Now, I was fascinated by biology even back then, at something like age twelve, so those medical encyclopedias were a source of real curiosity for me. Not just the pages with the naughty bits -- being right on the cusp of puberty, those were really fascinating -- but all of it. All the systems and organs and tissues and all the different ways things could go wrong.
That's where the trouble started. Because I was an imaginative child, I lived up to the maxim of a little bit of knowledge being a dangerous thing. I could find a good reason why I had damn near every disease mentioned in the The Illustrated Encyclopedia of Modern Medicine. If I coughed a couple of times... well, it could be tuberculosis. Or pleurisy. Or lung cancer. (Being a twelve-year-old, I didn't smoke. My father did, although he quit cold turkey right around that time and never had another cigarette. Still, how much exposure to smoke was... enough?)
I even remember being in the shower and convincing myself that I had a swelling in my armpit (I didn't), and forthwith deciding that I was going to die of Hodgkins' lymphoma. "Prognosis is poor, even with prompt treatment," said The Illustrated Encyclopedia of Modern Medicine. So that was it, then. So young, with such a promising future... cut short by a horrific disease.
Well, of course, it turned out I didn't have any of the above. I did start to get migraines when I was sixteen, but that didn't take any great insight to figure out given that I had weird visual disturbances, crashing headache, sound and light sensitivity, and horrid nausea, sometimes for twenty-four hours at a time. But that set of symptoms -- which the Medical Encyclopedia correctly informed me was typical of a migraine -- is the single time I ever self-diagnosed using the books and got it right.
Turns out I'm not the only one. According to a paper in The Medical Journal of Australia, even today's online resources -- sites like WebMD -- only give the right answer one-third of the time.
[Image is in the Public Domain]
The authors admit there are limitations to their study, beyond the fairly small sample size. None of the patients had comorbid conditions -- underlying diseases that contributed to the symptoms that presented (such as circulatory failure in the feet having as its ultimate cause poorly-controlled diabetes). And there are a wide variety of other symptom-checking websites out there, some of which may work better than the relatively poor showing these ones made.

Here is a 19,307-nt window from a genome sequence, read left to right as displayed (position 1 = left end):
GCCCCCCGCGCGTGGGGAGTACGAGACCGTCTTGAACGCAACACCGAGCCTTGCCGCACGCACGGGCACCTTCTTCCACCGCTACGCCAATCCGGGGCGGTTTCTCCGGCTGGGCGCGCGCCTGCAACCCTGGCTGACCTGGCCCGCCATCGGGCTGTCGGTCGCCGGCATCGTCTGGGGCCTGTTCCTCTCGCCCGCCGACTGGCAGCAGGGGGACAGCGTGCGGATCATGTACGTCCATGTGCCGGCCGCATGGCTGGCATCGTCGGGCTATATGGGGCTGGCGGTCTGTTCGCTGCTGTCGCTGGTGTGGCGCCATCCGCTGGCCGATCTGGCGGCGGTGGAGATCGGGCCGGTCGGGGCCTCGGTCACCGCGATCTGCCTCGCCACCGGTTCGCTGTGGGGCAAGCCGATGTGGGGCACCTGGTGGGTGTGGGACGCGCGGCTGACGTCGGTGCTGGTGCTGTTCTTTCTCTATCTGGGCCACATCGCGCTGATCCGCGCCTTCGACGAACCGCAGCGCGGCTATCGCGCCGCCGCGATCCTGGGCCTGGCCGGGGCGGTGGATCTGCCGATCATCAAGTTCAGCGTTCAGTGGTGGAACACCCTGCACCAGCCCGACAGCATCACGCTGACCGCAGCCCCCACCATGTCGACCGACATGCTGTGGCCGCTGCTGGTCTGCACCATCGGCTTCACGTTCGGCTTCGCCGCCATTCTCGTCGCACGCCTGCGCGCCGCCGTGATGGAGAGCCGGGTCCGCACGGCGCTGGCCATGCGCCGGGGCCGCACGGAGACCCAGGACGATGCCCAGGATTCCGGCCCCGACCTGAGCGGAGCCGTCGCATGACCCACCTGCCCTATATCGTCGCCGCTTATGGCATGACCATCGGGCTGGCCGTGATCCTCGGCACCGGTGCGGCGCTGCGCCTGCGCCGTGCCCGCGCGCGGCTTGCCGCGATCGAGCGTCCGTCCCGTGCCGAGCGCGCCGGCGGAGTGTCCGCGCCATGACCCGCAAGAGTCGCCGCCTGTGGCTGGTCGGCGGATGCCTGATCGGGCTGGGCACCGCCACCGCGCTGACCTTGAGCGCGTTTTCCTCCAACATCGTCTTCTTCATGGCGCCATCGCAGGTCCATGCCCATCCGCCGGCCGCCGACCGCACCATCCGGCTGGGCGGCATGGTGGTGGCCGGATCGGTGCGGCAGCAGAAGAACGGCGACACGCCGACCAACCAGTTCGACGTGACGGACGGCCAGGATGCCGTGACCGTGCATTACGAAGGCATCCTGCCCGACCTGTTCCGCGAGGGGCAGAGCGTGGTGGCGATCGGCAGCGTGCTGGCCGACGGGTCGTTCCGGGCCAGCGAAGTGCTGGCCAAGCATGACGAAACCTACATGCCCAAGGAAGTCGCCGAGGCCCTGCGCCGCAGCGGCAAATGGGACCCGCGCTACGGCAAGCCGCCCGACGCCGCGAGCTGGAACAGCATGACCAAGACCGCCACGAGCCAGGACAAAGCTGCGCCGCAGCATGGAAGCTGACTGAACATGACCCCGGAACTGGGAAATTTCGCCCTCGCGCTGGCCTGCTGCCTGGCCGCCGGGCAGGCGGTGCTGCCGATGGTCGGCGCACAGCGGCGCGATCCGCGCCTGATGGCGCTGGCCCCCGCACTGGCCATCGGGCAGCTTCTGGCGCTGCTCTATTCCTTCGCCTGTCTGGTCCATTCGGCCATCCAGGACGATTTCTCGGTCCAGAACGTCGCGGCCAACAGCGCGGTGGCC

But still. What this indicates is that if you've got symptoms that worry you, see a doctor. Now, yes, I know, doctors make mistakes. They're human, and while a great many are awesome, some are certainly slipshod and careless. So don't start regaling me with horror stories about misdiagnosis. I have a friend who damn near died of post-operative peritonitis which was misdiagnosed as, of all things, a urinary tract infection -- so I get it. Yes, it happens, and it's awful and tragic when it does, and sometimes crosses the line into true medical malfeasance.
But as Carl Sagan points out in his wonderful book The Demon-Haunted World: Science as a Candle in the Dark, if you're going to be fair, you have to consider the hits along with the misses. How many people are treated daily in your average city hospital -- and of those, how many suffer the effects of significant medical bungling? By and large, modern medicine has done astonishingly well. At the present time we have the longest average life span the human species has ever enjoyed, and diseases that were a death sentence only a hundred years ago are now completely curable.
So please, please don't rely on self-diagnosis. Your ten minutes of online "research" is not equivalent to your family medical practitioner's ten-plus years of education and experience.
After all, I probably did myself more damage worrying over whether I had chronic myelogenous leukemia or myasthenia gravis or Creutzfeld-Jakob syndrome than any benefit I gained from finding out about them. I'm now 59, and have been pretty healthy overall. I don't even get migraines any more.
But if something does go wrong, I'm gonna go to the doctor, not go running to find out what WebMD might have to say about it.
This week's Skeptophilia book of the week is six years old, but more important today than it was when it was written; Richard Alley's The Two-Mile Time Machine: Ice Cores, Abrupt Climate Change, and Our Future. Alley tackles the subject of proxy records -- indirect ways we can understand things we weren't around to see, such as the climate thousands of years ago.
The one he focuses on is the characteristics of glacial ice, deposited as snow one winter at a time, leaving behind layers much like the rings in tree trunks. The chemistry of the ice gives us a clear picture of the global average temperature; the presence (or absence) of contaminants like pollen, windblown dust, volcanic ash, and so on tell us what else might have contributed to the climate at the time. From that, we can develop a remarkably consistent picture of what the Earth was like, year by year, for the past ten thousand years.
What it tells us as well, though, is a little terrifying; that the climate is not immune to sudden changes. In recent memory things have been relatively benevolent, at least on a planet-wide view, but that hasn't always been the case. And the effect of our frantic burning of fossil fuels is leading us toward a climate precipice that there may be no way to turn back from.
The Two-Mile Time Machine should be mandatory reading for the people who are setting our climate policy -- but because that's probably a forlorn hope, it should be mandatory reading for voters. Because the long-term habitability of the planet is what is at stake here, and we cannot afford to make a mistake.
As Richard Branson put it, "There is no Planet B."
[Note: if you purchase this book using the image/link below, part of the proceeds goes to support Skeptophilia!]